Business World, 13 February 2013


Last November, I wrote about the huge gap between the promise and the reality of foreign direct investments (FDIs) in the Philippines (BW, 14 Nov. 2012, also here). After his Davos appearance, President Aquino boasted that foreign investors were lining up to talk to him about the prospect of investing in the Philippines. Well, nothing has changed. FDIs, the type of investments that may lead to more factories and modern farms, and consequently, more decent-paying jobs have yet to come — almost halfway through Mr. Aquino’s term.


To date, FDI inflows remained puny. In fact, it plunged to $102 million in November 2012 from $366 million in November of the previous year. But the Bangko Sentral ng Pilipinas (BSP) remained upbeat. FDI, according to BSP press statement, “registered net inflows of US$1.2 billion for January-November 2012, slightly higher by 1.1 % than the level posted in the comparable period of the previous year.”

BSP attributed the slight increase in year-to-date FDI to the “encouraging macroeconomic environment” that had attracted foreign investors. Seriously? FDI inflows have been much higher, in the neighborhood of $3 billion, before the global economic crisis; the $1.2-billion inflows was unremarkable.


If foreign direct investors were impressed with the “encouraging macroeconomic environment” how come they have not come to the Philippines in a big way? The United Nations Conference on Trade and Development’s (UNCTAD) Global Investment Trends Monthly [Jan. 23, 2013] predicts that the Philippines will continue to receive a small slice of the total FDI inflows compared to its ASEAN-5 neighbors.

UNCTAD predicts that the Philippines would receive a total FDI inflows of $1.5 billion. This pales in significance when compared with Indonesia’s $19.2 billion, Malaysia’s $10.0 billion, Vietnam’s $8.4 billion, and Thailand’s $8.1 billion.

The comparison is consistent with the FDIs actual inflows into the Philippines during the last 12 years (see table). Despite President Aquino’s brave words that foreign investors are lining up to invest in the Philippines, the numbers just show otherwise. The promised huge wave of FDIs are nowhere to be found.

Assuming that the Philippines achieve its revised FDI target of $1.2 billion this year, the average FDI inflows during Mr. Aquino’s two-year term would be approximately $1.2 billion. That’s pitiful. That’s only a fraction of what our ASEAN-5 neighbors received last year: Malaysia, $10.8 billion; Indonesia, $18.2 billion; Thailand, $9.6 billion; and Vietnam, $7.4 billion.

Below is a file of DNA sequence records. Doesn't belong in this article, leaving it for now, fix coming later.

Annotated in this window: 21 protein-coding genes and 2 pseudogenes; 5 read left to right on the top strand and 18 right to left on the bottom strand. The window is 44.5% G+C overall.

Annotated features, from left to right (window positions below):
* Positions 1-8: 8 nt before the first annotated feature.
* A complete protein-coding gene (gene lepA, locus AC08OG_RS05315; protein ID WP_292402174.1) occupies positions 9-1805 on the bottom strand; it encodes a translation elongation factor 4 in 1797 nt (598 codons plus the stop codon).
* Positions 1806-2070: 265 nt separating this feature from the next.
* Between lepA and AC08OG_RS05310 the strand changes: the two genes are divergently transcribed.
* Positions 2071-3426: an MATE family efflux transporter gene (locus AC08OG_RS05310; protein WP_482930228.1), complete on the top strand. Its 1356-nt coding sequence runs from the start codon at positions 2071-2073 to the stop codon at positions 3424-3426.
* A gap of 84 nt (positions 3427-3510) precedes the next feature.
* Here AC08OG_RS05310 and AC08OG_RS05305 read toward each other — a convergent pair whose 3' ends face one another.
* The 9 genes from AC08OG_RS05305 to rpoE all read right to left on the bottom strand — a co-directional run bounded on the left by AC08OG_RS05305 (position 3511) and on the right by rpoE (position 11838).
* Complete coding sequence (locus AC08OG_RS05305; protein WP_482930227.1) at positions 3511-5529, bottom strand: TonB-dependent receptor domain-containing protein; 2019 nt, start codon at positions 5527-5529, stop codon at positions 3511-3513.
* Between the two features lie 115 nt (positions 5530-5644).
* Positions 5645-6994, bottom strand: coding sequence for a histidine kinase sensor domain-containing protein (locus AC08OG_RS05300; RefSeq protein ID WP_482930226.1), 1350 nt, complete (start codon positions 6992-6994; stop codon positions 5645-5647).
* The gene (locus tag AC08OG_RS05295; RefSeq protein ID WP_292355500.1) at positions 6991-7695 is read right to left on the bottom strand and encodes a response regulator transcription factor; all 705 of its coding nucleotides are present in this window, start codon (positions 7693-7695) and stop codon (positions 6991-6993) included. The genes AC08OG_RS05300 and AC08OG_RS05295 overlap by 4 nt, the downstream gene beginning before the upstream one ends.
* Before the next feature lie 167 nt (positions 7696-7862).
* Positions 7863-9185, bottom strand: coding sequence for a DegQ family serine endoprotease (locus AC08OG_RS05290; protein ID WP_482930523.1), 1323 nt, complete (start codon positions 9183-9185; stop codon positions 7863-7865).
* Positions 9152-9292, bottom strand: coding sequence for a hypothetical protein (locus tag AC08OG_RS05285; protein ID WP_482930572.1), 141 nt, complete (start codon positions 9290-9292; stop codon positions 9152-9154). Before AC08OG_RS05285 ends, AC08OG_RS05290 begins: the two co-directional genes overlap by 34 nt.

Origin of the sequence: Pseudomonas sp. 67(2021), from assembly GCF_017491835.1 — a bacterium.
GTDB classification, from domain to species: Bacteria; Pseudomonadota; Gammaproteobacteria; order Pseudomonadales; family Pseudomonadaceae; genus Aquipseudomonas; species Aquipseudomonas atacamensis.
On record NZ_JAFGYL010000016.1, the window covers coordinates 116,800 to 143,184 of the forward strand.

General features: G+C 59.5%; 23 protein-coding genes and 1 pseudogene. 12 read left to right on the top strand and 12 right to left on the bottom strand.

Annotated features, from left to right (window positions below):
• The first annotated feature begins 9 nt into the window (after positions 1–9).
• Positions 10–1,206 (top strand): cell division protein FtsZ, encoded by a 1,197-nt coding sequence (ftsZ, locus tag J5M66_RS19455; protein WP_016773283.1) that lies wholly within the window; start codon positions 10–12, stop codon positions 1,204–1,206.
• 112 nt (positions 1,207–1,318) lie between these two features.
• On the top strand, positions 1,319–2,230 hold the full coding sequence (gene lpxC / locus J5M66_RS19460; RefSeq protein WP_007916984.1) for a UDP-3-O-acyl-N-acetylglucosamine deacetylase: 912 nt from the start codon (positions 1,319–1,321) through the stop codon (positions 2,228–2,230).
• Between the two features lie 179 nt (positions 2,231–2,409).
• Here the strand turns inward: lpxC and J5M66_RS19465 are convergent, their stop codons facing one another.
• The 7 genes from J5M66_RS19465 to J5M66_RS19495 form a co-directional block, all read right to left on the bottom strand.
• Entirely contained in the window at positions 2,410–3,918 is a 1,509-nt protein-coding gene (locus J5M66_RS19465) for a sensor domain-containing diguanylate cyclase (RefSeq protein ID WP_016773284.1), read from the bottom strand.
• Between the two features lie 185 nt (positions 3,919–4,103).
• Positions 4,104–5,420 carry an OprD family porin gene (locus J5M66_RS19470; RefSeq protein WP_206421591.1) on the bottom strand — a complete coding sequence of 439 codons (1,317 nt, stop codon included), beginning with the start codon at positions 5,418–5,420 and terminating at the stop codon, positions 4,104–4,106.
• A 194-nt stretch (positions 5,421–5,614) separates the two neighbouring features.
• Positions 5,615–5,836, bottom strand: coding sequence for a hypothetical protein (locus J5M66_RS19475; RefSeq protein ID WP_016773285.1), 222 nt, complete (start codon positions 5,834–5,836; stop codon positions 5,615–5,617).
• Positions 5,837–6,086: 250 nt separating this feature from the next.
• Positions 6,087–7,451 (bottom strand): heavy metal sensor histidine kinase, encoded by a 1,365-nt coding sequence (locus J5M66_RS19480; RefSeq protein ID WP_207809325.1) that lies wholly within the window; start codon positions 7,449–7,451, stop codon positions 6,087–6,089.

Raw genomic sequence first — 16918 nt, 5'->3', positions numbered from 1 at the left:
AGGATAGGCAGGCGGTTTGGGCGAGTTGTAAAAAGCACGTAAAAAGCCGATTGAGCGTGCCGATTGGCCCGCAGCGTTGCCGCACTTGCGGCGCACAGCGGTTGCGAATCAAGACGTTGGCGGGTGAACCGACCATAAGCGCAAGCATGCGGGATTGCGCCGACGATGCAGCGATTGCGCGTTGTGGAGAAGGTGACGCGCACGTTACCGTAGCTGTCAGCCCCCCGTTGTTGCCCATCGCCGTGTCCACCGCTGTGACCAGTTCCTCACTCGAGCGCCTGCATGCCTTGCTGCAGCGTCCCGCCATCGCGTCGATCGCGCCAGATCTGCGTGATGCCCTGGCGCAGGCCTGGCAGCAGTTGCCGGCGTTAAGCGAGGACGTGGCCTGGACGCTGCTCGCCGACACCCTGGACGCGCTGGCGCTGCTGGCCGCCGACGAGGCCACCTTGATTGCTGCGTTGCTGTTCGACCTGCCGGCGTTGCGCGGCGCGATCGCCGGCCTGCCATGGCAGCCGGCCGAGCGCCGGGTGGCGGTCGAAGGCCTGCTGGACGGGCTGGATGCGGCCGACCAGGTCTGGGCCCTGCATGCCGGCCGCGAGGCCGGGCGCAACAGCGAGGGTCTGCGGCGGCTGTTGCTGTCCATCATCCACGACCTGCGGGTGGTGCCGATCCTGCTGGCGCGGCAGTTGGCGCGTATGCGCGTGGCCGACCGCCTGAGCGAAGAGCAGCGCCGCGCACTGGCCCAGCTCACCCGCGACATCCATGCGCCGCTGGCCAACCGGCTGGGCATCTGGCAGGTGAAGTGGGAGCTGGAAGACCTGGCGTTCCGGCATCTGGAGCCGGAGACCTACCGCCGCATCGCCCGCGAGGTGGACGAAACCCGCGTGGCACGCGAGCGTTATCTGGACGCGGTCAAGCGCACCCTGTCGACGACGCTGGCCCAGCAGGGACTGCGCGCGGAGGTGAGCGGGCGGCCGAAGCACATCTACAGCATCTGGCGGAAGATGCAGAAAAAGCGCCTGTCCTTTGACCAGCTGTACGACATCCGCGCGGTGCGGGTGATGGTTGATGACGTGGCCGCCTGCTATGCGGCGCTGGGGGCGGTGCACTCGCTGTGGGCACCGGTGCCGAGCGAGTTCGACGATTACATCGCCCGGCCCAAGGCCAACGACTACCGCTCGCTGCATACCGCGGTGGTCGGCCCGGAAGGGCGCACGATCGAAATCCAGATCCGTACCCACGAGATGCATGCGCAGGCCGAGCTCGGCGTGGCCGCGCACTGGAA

Why, one might ask, have FDIs not come in a big way? To date, perceptions of corruptions persist. An honest president does not make Philippine bureaucracy corruption-free.

The huge public infrastructure gap remains unaddressed. The grand promise of public-private partnerships in delivering public infrastructure projects has been stranded. After almost three years in office, the first ever PPP project that has been awarded, the Daang Hari project, has yet to take off the ground.

Power supply is getting thinner and unreliable. Power outages are now commonplace in Mindanao and in parts of the Visayas. An epic power shortage is looming in a few years, depending on how slow or how fast the economy performs.

Where progress is expected, there were setbacks. The Philippines continue to perform poorly in the “ease of doing business” department. The Palace spokesman was quick to blame local authorities for bureaucratic delays in setting up businesses in the country. Really?

There’s serious policy uncertainty in the mining sector. In the meantime, mining output has been on a free fall.

Recent developments — the Supreme Court decision on foreign ownership and the issuance of a more protectionist List A by the Board of Investments — have made potential foreign investors think, pause, and ask: Is the Aquino administration serious in its program of attracting FDIs into the country?

The pronouncement from Malacañang that foreign investors are coming in droves is more a positive spin addressed to a gullible domestic audience. It is contradicted by the lukewarm inflows of foreign direct investments, however.

I think our leaders should seriously assess why foreign investors continue to bypass the Philippines. Instead of looking for excuses, they should look for the real constraints to foreign direct investments. Finally, having identified the constraints, the government should address each and every constraint with vigor, focus, and perseverance.